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Preparing for Brexit: It's getting closer, but not getting clearer.

15th January 2019, 14:01
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closer not clearer brexit

This post was written by Robert Capper, Head of Sectors and Head of Commercial at Harrison Clark Rickerbys. As part of our Gloucestershire Expertise series, we are giving local leaders the opportunity to share their knowledge and experience, to help other ambitious enterprises grow. If you would like to contribute to the series, please email ross.jukes@thegrowthhub.biz

Robert shares his carefully considered thoughts on how businesses might prepare for the unknown...

Brexit affects every business in the UK, even those who don‘t trade outside the UK – supply chains, staffing and the simple logistics involved in keeping your business running smoothly are issues which affect all companies at some level.

And British business is responding to Brexit, even before it happens – a glance at the global picture shows our exports of goods and services to the rest of the world outstripping our exports to the EU, which have been falling from 55 per cent in 2006 to 43 per cent in 2016.

The trend is clear – even with favourable tariffs and the political will to deal with the EU, the pull of the larger markets held sway. After all, the EU accounts for eight per cent of the world’s population and 15 per cent of its GDP, and both figures are shrinking each year.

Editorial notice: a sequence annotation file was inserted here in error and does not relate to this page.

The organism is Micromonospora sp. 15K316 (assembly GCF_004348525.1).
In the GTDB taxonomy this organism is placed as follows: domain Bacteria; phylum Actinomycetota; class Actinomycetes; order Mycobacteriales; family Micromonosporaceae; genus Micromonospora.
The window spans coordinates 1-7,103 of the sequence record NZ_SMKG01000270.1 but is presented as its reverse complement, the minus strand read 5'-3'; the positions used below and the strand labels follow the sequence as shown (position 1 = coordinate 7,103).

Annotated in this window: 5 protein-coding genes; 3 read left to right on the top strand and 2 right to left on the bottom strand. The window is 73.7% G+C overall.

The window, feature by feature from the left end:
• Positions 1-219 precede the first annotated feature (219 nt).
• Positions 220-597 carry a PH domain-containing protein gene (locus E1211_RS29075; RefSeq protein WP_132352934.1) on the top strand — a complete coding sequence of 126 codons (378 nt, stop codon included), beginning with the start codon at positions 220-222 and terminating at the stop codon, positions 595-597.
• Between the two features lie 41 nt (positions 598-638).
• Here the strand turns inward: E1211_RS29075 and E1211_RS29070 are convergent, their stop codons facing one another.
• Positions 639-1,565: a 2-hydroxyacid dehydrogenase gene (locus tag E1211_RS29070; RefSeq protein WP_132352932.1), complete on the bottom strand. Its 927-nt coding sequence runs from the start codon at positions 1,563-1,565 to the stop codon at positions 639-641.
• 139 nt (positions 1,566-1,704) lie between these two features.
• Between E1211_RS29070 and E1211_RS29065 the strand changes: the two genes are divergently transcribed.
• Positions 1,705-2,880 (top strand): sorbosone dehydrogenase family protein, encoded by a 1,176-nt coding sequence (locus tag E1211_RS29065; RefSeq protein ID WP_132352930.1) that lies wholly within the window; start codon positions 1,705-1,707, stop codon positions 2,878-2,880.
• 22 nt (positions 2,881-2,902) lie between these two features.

Whatever the future holds in terms of trading abroad, business should keep a close eye on intellectual property (IP) protections, including patents, trademarks, registered design rights and copyright which could change with a new approach to trade. Audit those IP protections now and double check when the dust has settled.

Companies should also update their business operation software to prepare for the potential extra burden of customs checks – HMRC estimates the number of customs declarations will rise from 55m to 255m annually.

Firms shouldn’t be gloomy over labour shortages - 92 per cent of the world’s population live outside the EU and they should no longer be the less preferred option.

Whatever your views on Brexit, UK commerce is going to change. Being ready to meet that change, go through the inevitable transition period and emerge on the other side with new commercial relationships, will be the mark of success.

For those looking to trade beyond the EU, some key strategic moves to consider are:

  • Obtaining Authorised Economic Operator status - time-consuming to achieve, but speeds customs clearance
  • Making a plan B – consider warehousing or alternative transport methods to deal with border delays
  • Ensuring cash flow for VAT and additional inventory
  • Checking international contracts – make sure they are strong enough
  • Reviewing supply chains.

For those who rely on other countries for materials at some point in the supply chain, practical action taken early will be invaluable. A readiness to consider trading outside the EU – with the US, for example - or more with the island of Ireland, are among the strategies being adopted.

Some advanced manufacturing firms have set up ring-fenced Brexit teams and they are reporting in to the board on key issues, including supplies, customs delays, logistics, costs and skills shortages.